Ground transportation has been another challenge, sometimes requiring contracting with several bus companies, including some located out of the city. “If you have to move a lot of people, there simply may not be enough Ubers, taxis, or rental cars. You have to think of five or six different options just to get people to the hotel,” said Radabaugh.

Sales Staff Shortages

For Steve Kinsley, president of Kinsley Meetings, just making initial contact with hotels and vendors has been an ordeal. Especially problematic was trying to arrange a site inspection at a hotel in Las Vegas for a 100-person meeting set for this November.

“Finally, four salespeople later, we were able to set up a site inspection,” he said. “The site inspection was a disaster because they had a senior sales person fill in due to lack of staff. He was obnoxiously rude to our staff because he only deals in large groups. We ended up going to another hotel where they welcomed us with a quick response and open arms, even though the space was not perfect.”

In other recent instances, Kinsley encountered a two-month wait in getting a response for A/V services and is currently without a Conference Services Manager (CSM) for an event scheduled in September. 

“A salesperson is trying to fill in as best as possible however it takes more time, and more questions arise than if there was a CSM well versed in the process,” he said. “We have seen this at more than one property–a CSM is covering for too many groups, or a salesperson is covering for a CSM.”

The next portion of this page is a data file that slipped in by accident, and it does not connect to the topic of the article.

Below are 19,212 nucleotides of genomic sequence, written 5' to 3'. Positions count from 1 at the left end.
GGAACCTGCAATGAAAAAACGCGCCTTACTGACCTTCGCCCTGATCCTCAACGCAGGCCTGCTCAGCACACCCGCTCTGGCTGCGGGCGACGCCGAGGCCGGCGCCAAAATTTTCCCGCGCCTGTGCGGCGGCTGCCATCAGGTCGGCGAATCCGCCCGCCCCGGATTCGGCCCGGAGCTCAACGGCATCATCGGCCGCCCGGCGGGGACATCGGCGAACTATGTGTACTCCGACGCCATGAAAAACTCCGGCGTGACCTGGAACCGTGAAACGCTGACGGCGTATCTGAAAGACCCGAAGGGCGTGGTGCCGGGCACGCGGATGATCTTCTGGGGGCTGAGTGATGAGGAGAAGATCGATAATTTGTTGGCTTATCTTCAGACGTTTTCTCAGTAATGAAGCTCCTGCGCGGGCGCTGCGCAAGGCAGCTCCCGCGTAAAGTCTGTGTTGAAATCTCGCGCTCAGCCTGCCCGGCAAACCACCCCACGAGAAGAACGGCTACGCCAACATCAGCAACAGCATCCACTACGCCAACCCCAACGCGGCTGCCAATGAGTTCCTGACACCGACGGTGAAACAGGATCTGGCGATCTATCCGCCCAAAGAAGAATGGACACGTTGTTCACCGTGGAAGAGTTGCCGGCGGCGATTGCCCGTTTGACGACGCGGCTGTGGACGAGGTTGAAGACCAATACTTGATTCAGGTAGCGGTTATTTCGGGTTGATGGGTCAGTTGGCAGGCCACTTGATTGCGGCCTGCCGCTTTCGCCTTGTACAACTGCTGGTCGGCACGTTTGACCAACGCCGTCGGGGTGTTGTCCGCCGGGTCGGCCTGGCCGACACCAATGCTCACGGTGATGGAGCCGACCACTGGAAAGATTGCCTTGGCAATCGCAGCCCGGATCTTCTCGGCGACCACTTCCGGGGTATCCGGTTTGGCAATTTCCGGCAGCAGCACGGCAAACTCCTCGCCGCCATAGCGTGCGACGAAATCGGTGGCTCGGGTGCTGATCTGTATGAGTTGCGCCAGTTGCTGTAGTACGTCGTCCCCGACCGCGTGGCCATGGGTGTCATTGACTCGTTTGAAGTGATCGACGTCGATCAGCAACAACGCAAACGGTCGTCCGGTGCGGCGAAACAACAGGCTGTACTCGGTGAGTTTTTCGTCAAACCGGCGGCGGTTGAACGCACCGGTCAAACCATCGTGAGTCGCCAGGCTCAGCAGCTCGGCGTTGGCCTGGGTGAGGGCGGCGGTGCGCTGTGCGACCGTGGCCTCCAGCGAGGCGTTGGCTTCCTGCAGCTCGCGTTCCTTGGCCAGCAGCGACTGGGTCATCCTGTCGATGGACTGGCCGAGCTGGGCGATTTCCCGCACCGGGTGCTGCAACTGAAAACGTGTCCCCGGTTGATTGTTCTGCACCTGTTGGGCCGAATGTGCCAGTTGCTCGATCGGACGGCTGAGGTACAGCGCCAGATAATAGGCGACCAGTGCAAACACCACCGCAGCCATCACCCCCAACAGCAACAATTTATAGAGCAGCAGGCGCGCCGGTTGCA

Best Practices

While challenging situations due to short staffing cannot always be avoided, meeting planners are finding there are ways to minimize their impact. 

“We are patient until we get to the point of immediate need, and then we engage with a director of sales or general manager to help us get things done prior to program arrival,” Kinsley said. “We are very vigilant on-site, and if we see an issue arising, we move quickly to alert the hotel so that it does not have an effect on attendees.”

Colleen Connor, associate director of Global Event Management, said the best survival strategy is to make sure the hotel is aware of the needs of the group, including their behavior patterns.

“These days, you’ve got to plan for more aspects of the meeting than you did before,” she said. “If you know your group is likely to descend on the hotel bar after the meeting sessions, let the hotel know to expect that. Is the bell staff fully staffed? Is the restaurant fully staffed? All of these things need to be checked out.”

McGee said there are ways to work around staffing shortages so that the attendee experience is not affected.

“It’s easier to staff a buffet than a plated meal, so we’re doing more buffets,” she said. “We’re also giving attendees a gift card to use at local restaurants during a free night, so it eliminates a group dinner and lets people try different restaurants. We’re putting together snack packages with water and power bars, knowing that there won’t be room service.”